EmptyCelebration Theatre, Hollywood
Through March 23
The gritty Celebration Theatre, its stage hung with tiny colored lights and covered in childish toys, is an appropriate place to present the Los Angeles premiere of "Stupid Kids," a high-octane play about teenage innocence and sexual discovery, and a tribute to playwright John C. Russell, who died of AIDS at 31 in 1994. Initially set in the '80s, its cultural references are well placed in a time when an all-encompassing retro sensibility is where we're at.
The story is taken from "Rebel Without a Cause," throwing together a quartet of high-schoolers arrested after a rave concert, two of whom are popular and two are not. It is endearingly in the mainstream American tradition of teenagers rebelling against they know not what, using a variety of theatrical devices and cool language to isolate the characters from reality and force them to confront their differences and identify their choices.
Accordingly, while it is loaded with angst, "Stupid" also is illuminated by dialogue laced with metaphysical delight that requires the characters to fight through the rush of their hormones in order to find the verbal eloquence with which they can articulate, and learn, and grow.
Overall, the story becomes secondary to the almost tangible sexual chemistry of the four characters: Jim Stark (Michael Grant Terry), the James Dean punk new kid in school; Judy (Tessa Thompson), the Natalie Wood trophy chick; Neechee (Ryan Spahn), Jim's puppy dog and wannabe lover; and Kimberly (Kelly Schumann), a riot grrrl of imposing physical and intellectual proportions.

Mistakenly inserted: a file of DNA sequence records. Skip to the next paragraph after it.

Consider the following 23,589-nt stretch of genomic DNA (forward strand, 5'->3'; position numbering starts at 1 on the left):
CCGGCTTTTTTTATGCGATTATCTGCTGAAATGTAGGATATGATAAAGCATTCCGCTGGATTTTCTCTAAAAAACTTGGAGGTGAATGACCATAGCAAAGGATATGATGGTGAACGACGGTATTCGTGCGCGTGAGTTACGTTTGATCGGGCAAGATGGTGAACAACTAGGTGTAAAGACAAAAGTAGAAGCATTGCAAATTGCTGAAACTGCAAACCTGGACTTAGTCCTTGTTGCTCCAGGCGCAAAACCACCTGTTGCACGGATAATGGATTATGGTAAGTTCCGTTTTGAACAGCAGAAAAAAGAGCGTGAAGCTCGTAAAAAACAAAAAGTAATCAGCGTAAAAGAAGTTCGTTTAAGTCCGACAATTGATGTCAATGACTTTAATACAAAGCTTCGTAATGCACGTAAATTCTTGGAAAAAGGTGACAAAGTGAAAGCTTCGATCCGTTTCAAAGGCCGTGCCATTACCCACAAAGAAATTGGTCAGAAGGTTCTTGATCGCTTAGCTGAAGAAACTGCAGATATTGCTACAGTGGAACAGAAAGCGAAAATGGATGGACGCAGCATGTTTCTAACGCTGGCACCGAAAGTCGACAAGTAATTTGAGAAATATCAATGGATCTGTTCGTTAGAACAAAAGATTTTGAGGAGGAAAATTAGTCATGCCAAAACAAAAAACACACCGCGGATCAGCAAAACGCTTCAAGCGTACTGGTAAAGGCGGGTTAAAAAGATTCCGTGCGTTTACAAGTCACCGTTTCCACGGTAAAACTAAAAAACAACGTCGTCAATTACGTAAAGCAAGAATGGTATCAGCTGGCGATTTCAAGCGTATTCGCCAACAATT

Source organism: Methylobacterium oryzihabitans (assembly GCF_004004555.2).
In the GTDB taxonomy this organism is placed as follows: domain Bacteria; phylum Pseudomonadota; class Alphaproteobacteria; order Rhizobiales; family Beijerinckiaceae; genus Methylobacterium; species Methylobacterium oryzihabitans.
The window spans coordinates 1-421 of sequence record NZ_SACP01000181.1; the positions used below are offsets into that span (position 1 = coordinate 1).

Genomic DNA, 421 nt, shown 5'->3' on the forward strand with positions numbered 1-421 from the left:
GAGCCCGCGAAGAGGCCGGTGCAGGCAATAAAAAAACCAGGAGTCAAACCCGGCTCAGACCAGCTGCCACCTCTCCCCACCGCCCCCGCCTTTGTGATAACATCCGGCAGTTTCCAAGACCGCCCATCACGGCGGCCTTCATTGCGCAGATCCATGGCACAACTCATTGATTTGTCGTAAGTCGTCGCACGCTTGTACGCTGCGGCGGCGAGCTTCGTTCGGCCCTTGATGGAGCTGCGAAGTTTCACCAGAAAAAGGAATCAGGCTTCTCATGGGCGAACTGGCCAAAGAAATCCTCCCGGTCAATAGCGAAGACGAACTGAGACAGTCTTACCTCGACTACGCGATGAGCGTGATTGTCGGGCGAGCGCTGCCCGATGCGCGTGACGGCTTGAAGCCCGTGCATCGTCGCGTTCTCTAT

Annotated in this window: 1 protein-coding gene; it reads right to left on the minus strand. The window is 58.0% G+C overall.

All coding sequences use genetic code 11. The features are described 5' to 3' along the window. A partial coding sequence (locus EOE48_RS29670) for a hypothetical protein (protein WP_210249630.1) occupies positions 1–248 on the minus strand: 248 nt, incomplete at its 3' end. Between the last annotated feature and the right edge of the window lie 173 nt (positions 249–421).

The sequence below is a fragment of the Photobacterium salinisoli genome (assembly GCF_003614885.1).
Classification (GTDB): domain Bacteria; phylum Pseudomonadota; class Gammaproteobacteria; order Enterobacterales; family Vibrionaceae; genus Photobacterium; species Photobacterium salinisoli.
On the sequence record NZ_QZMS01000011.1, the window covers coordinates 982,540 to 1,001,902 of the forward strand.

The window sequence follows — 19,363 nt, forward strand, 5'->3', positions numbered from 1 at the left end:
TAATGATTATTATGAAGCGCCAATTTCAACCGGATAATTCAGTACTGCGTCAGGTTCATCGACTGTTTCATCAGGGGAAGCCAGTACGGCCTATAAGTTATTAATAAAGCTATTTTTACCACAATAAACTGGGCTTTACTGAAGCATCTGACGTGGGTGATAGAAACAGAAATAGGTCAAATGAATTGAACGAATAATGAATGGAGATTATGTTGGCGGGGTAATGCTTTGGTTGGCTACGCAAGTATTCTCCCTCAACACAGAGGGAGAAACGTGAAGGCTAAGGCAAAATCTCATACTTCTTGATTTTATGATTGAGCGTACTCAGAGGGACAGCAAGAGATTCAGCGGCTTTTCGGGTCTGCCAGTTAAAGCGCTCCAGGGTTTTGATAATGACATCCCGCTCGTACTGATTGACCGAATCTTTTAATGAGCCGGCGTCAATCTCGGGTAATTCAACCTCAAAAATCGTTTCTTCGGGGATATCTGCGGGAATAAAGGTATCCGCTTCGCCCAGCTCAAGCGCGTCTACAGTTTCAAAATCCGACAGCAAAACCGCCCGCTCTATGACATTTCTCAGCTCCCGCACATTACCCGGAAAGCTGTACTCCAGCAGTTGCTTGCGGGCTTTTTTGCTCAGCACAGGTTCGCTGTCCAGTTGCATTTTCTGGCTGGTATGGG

Although each of the four actors finds the initial center of his or her role, the lack of substance in Jim and Judy limit the dramatic opportunities for Terry and Thompson. The former, with casual sexuality, takes the safer approach of deviating little from the James Dean stereotype; Thompson, by contrast, flounders in her attempts to flesh out her character more adventurously. Both, however, make up for their characters' ordinariness with heaps of convincing energy.
On the other hand, Schumann and Spahn, given really chunky parts to work with, give stunning performances. Schumann digs impressively from beneath an excess of makeup, attitude and brawn to find a gentler, more compassionate side. Spahn, with some brilliant comic timing and a restless romantic persona, allows his diffident sexual charms and desires to calm down into a semblance of balance until he, too, can authentically connect with his dreams. The final sequence, which ends with Spahn and Schumann wordlessly in each other's arms and their "normal" paramours slouching away to their ordinary future, is the play's most eloquent moment.
The production is surprisingly impressive, like a big Broadway musical scaled down in size but ramped up in ingenuity, veering from a kind of primetime sitcom professionalism to a poetry-drenched series of solo riffs and ensemble pieces.
Once word-of-mouth gets going, "Kids" is likely to appeal to a wide audience, from subteens to considerably older types, that wants to see provocative theatrical reflections of their own lives accompanied by laughter, longing and just a few tears.
Presented by Celebration Theatre
Playwright: John C. Russell
Director: Michael Matthews
Choreographer: Marvin Tunney
Producer: Brad Converse
Costume designer: Marjorie Lockwood
Lighting designer: Tim Swiss
Casting director: Jami Rudofsky
Kimberly: Kelly Schumann
Neechee: Ryan Spahn
Jim: Michael Grant Terry
Judy: Tessa Thompson